a Viral Legacy
Bardeguez, MD, MPH, professor in the Department of Obstetrics,
Gynecology and Women's Health and director of HIV services
at UMDNJ-New Jersey Medical School.
We can't shake our sense of guilt when we
meet Arlene Bardeguez outside the newborn nursery at UMDNJ-University
Hospital on a Monday morning in September. We know that she
had to juggle her schedule to carve out a quarter hour to
spend posing for the camera - and we're aware that picture-taking
does not quite match the seriousness of the other demands
of her day. She arrives late - apologizing but offering no
excuses - then organizes herself quickly and gives us her
full attention for that small space of time. That's her way.
She has an awe-inspiring line-up of activities on her calendar
for today, and every day, but at each stop, she gives her
It's her smile that captivates us. Warmth
and sincerity come shining through- this is a strong professional
woman who's all about taking care of others. Great good luck
was with the women and babies of Newark, and all of New Jersey,
when she chose her line of work, or it chose her.
A graduate of the University of Puerto Rico
Medical School, Bardeguez came to New York in 1981 to do a
residency in obstetrics and gynecology at Catholic Medical
Center in Queens. She clearly remembers her first encounter
with HIV/AIDS. She was asked to attend a lecture in 1982 on
the "gay men's disease," and questioned the relevancy to her
work, which entailed "doing deliveries and writing discharge
notes." But about six months later, she recalls seeing a woman
with oral thrush and wasting syndrome, who was pregnant and
eventually died. "She was one of the first reported cases
of a pregnant woman who had HIV infection," Bardeguez says.
"We actually ended up having two patients
with no known risk factors for the disease. The other came
in with a cough and was treated several times for a presumed
upper respiratory infection, and ended up dying of full blown
PCP pneumonia. We then tracked her history and found that
her first husband was an IV drug abuser," the physician says.
"So I soon became very sensitized that this is affecting women
who are not necessarily IV drug abusers. But I never really
planned to follow that career because it was sort of a dead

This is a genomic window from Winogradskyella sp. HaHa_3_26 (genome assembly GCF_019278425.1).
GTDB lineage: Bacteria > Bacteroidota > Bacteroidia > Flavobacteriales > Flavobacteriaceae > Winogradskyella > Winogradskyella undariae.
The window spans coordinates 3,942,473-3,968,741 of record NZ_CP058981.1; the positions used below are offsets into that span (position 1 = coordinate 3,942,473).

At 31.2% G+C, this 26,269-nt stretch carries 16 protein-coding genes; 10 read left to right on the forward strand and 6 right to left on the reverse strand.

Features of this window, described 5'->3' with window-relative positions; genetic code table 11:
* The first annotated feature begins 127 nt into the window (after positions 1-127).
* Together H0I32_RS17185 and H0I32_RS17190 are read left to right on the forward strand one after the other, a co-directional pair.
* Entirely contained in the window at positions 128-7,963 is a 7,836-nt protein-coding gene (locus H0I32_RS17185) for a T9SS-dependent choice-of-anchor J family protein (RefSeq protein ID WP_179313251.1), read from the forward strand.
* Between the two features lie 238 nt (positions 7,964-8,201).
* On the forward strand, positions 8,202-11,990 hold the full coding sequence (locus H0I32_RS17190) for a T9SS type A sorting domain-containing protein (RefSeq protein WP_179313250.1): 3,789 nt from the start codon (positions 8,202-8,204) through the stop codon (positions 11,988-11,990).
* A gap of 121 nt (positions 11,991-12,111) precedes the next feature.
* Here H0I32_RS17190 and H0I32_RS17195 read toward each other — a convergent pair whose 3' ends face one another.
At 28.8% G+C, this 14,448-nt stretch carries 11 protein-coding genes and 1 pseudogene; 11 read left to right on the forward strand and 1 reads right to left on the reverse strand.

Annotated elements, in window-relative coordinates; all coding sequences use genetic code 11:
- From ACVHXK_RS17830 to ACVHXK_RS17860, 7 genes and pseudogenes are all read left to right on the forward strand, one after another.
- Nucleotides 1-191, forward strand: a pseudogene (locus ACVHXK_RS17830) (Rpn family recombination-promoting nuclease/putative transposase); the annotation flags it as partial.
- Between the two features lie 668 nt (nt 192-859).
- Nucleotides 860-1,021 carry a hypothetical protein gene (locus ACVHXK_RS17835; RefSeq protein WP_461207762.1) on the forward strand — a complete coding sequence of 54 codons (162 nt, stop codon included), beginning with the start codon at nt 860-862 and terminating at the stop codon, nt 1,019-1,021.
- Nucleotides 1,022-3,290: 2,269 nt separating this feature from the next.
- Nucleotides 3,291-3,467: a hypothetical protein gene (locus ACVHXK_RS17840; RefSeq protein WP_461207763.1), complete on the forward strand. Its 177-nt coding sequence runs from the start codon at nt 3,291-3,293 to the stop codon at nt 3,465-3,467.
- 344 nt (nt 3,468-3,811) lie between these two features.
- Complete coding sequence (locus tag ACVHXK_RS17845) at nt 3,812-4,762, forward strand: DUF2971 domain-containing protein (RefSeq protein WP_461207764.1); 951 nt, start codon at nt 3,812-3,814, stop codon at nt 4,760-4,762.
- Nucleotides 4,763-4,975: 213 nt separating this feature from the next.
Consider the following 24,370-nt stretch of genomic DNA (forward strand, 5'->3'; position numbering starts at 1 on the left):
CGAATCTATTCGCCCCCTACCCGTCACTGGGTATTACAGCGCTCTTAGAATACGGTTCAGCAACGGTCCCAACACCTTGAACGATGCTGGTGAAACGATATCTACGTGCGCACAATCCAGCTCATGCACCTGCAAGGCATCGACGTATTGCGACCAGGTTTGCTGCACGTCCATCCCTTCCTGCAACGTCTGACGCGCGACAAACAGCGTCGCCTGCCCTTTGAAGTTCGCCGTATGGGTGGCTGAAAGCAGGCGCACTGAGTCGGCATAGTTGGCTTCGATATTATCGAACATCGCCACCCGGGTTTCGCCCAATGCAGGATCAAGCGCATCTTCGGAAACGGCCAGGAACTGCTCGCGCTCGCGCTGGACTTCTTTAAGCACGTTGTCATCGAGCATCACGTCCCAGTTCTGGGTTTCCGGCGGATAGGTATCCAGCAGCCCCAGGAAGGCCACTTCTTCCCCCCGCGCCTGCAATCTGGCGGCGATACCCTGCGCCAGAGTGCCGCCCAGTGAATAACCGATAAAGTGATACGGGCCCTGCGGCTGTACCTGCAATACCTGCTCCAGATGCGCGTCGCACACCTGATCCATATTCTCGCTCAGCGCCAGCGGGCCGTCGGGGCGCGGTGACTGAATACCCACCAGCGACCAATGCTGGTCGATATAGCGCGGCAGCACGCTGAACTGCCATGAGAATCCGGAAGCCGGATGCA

end. I mean, there was no hope at that point."
Hope came later, but certainly too late for
many. In the meantime, Bardeguez completed her residency in
'85 and a fellowship in maternal and fetal medicine at Nassau
County Medical Center in '87. She chose to concentrate on
high risk obstetrics, taking care of pregnant women with diabetes,
high blood pressure and other chronic conditions, as well
as those with drug and alcohol addictions. When she began
working in Newark that year, the number of HIV-positive women
was climbing steadily and many of their infants were coming
into this world already infected with the virus and doomed
to die very young. Some of those women were receiving no prenatal
medical care, and were showing up at the hospital ready to
deliver their babies. In many cases, the women did not even
know they were HIV-infected until their babies tested positive
for the virus.
When the AIDS epidemic took hold in this country,
a diagnosis of the disease was generally a death sentence.
But by the mid- to late-'80s, AZT and prophylaxis for PCP
and TB were incorporated into the care of this population,
and proved to be life-savers, literally snatching terminally
ill patients from death's grip.
Bardeguez added to her high-risk obstetrics
practice women infected with HIV, who were also often riddled
with other major medical problems. She teamed up with pediatric
AIDS specialist James Oleske, and others, to focus on this
fairly invisible, but hard-hit, group. Many of the women were
poor and most were minorities, and they were taking care of
their families, but not themselves. It became a chilling point